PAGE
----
Over the past nearly two decades, I have always anticipated what multi-Helen Hayes Award Scenic Designer Tony Cisek will bring forth on the Folger Theatre’s intimate stage space with its two iconic, permanent pillars standing so straight and muscular.
So, I looked forward to the wizardly Cisek’s scenic design for District Merchants, the new play using The Merchant of Venice as its touchstone, as written by Aaron Posner with direction by Michael John Garces.
Cisek first came to my attention with his 1998 scenic design for Shakespeare’s Much Ado About Nothing directed by Joe Banno at the Folger; Cisek received his first Helen Hayes for that design work.
I had the honor of interviewing Tony. He made clear that his best scenic designs, “emerged with an open collaboration” with a production’s creative team. His own design starting point may be “scribbles on paper or napkins or the back of old scripts, but that is only a starting point. The initial set concepts are far from the finished product.” And a production’s scenic design takes many months to develop.
For Cisek, a show’s set is inspired from “the script’s words and has a purpose to shape the space.” He wants his “scenic design to be provocative and illuminate.” In our interview and when we discussed District Merchants, Cisek gave much thanks and praise to playwright Aaron Posner and director Michael John Garces for their close collaboration in the design process as well that of assistant scenic designer Paige Hathaway.
District Merchants takes place in Washington during the Reconstruction period of the 1870’s. When I asked directly about the permanent pillars on the Folger stage Cisek indicated he did not want “the two pillars to dominate the set or what the audience saw.” Since the play is set in a time of transition after the Civil War, Cisek “wanted a setting and place not of initial solidness and stability.” He wanted the Folger space “to appear asymmetrical to add depth and to give off a sense of dislocation.” He succeeded totally.
In District Merchants’ Act I, the Folger stage is in a condition of disarray with a watch-your-step aura. The audience sees building detritus litter the stage as if the ruins after too many a Civil War battle. But quickly the audiences understands that the building debris is not discarded rubbish, but the needed material for a city being renewed for a new generation of citizenry during tumultuous times.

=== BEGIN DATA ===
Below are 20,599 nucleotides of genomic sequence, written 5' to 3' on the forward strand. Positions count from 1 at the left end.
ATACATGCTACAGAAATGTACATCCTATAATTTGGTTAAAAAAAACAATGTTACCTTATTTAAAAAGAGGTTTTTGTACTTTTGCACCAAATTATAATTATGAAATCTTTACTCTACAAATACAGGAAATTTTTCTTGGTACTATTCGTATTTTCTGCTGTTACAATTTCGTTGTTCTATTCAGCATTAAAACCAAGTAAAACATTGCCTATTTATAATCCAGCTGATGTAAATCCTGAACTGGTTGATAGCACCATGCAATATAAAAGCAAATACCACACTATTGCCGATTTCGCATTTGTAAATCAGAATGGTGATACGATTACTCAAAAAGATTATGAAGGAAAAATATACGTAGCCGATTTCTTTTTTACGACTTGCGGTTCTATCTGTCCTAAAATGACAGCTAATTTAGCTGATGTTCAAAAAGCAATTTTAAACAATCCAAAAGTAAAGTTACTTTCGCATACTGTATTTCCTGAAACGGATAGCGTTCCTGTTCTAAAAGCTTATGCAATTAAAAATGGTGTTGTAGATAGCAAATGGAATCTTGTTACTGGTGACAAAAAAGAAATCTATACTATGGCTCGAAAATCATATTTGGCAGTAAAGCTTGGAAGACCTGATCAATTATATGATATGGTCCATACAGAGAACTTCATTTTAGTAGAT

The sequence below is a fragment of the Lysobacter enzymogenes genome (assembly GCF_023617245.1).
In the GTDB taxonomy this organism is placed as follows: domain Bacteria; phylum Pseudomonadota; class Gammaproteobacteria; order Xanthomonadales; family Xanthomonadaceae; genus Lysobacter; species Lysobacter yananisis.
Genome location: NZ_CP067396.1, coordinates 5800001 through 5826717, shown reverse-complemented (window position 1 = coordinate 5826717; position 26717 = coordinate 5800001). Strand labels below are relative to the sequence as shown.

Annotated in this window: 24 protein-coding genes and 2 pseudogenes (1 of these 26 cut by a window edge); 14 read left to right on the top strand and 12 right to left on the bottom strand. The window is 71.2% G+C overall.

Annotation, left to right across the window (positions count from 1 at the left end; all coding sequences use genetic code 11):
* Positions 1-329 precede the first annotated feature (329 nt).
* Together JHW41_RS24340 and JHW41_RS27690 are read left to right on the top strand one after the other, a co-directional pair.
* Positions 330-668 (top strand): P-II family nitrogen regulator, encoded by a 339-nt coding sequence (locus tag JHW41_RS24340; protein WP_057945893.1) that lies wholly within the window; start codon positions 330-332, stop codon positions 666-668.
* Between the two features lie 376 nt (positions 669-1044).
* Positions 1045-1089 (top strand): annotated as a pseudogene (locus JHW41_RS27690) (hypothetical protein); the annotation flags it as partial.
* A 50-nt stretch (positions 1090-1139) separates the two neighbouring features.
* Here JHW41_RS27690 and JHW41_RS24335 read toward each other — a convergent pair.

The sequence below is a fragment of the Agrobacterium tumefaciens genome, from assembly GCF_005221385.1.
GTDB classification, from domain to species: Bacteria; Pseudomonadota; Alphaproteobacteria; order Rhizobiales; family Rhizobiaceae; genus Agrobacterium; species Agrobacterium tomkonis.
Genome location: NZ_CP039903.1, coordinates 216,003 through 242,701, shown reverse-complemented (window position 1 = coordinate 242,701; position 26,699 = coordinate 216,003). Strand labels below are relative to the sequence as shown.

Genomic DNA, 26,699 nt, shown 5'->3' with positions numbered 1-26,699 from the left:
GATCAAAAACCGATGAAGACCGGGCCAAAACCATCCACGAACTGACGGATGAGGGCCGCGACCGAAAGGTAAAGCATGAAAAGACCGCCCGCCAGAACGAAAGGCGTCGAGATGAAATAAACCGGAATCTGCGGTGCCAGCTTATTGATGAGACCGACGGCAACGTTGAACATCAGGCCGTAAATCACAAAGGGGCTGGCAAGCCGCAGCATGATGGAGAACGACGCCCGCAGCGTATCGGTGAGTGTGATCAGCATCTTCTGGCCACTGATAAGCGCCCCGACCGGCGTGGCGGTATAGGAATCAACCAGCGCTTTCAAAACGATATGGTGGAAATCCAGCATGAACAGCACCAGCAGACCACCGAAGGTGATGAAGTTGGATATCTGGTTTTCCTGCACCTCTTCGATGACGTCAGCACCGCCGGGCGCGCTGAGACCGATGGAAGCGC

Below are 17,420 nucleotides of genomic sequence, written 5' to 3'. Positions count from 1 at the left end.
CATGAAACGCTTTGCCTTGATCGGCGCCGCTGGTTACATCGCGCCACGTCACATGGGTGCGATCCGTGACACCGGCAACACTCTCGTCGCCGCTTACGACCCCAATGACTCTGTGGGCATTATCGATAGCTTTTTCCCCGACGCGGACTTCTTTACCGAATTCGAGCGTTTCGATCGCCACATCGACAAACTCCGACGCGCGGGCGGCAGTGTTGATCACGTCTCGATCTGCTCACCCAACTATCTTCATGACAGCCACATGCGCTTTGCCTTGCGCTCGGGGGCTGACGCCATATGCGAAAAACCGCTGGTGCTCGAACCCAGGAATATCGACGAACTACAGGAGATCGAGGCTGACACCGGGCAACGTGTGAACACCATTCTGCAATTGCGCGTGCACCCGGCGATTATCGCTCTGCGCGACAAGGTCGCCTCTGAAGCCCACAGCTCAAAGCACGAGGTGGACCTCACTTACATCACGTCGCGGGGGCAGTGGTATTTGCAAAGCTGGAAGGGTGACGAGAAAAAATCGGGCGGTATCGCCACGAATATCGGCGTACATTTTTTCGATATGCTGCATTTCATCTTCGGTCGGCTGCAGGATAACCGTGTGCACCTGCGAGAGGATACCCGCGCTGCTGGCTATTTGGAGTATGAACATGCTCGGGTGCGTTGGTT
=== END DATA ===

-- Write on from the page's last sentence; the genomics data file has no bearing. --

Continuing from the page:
The Folger’s permanent pillars have been wrapped and are accompanied by a number of fabricated columns. Some of the fabricated columns stand tall, another is prone on the stage floor, while others are far from on the horizontal. There is scaffolding and other building paraphernalia strewn about. Things are just askew. All the while even before one word of dialogue, the audience hears sounds of hammering and sawing. James Bigbee Garver did the sound design.
When Act II of District Merchants opens, the audience witnesses the heavy appearing fabricated columns raised into place to stand tall and strong (helped by unseen hinges and a sand bag to give a sense of weight and substance as an almost unnoticed actor uses a hand rope pulley to raise a column from the floor). There is even the sound of the final capping of one last column. The Folger stage space had been transformed into a dramatic framing devise for the final scenes of District Merchants.
District Merchants Assistant scenic designer Paige Hathaway provided additional information about the District Merchants set design in this Folger blog entry.
Two key paragraphs from Hathaway are here: “Our research process began with images depicting this era; cities that were ravaged by battle, buildings that were blown apart, as well as the construction of the federalist buildings in our capitol that have come to represent America. In particular, Tony was intrigued by the primitive temporary structures that were created to help aid construction, seeking to depict a clearly American structure in the midst of being rebuilt.”
“Additionally, he needed to create a space that was still, ultimately, theatrical. There was no attempt to disguise the structure of the Folger itself, as much of Playwright Aaron Posner’s dialogue purposefully acknowledges theatrical conventions and the audience itself.”
Finally, in program notes, Dramaturg Ayanna Thompson wrote: “The subtitle for Posner’s play is An Uneasy Comedy, and the play invites audiences to engage in uneasy conversations about history, relationships, and the potential for radically different futures. Who could ask for more?” And Tony Cisek’s scenic design adds volumes of unspoken commentary for those uneasy conversations. Cisek’s inspired, superb design shapes the District Merchants visuals for what director Michael John Garces described as the imperfect nature of a “morally treacherous terrain.” Just with some fabricated columns, well-placed debris and from a creative talent who is truly a wizard.
Running Time: Two and one-half hours, with one 15-minute intermission.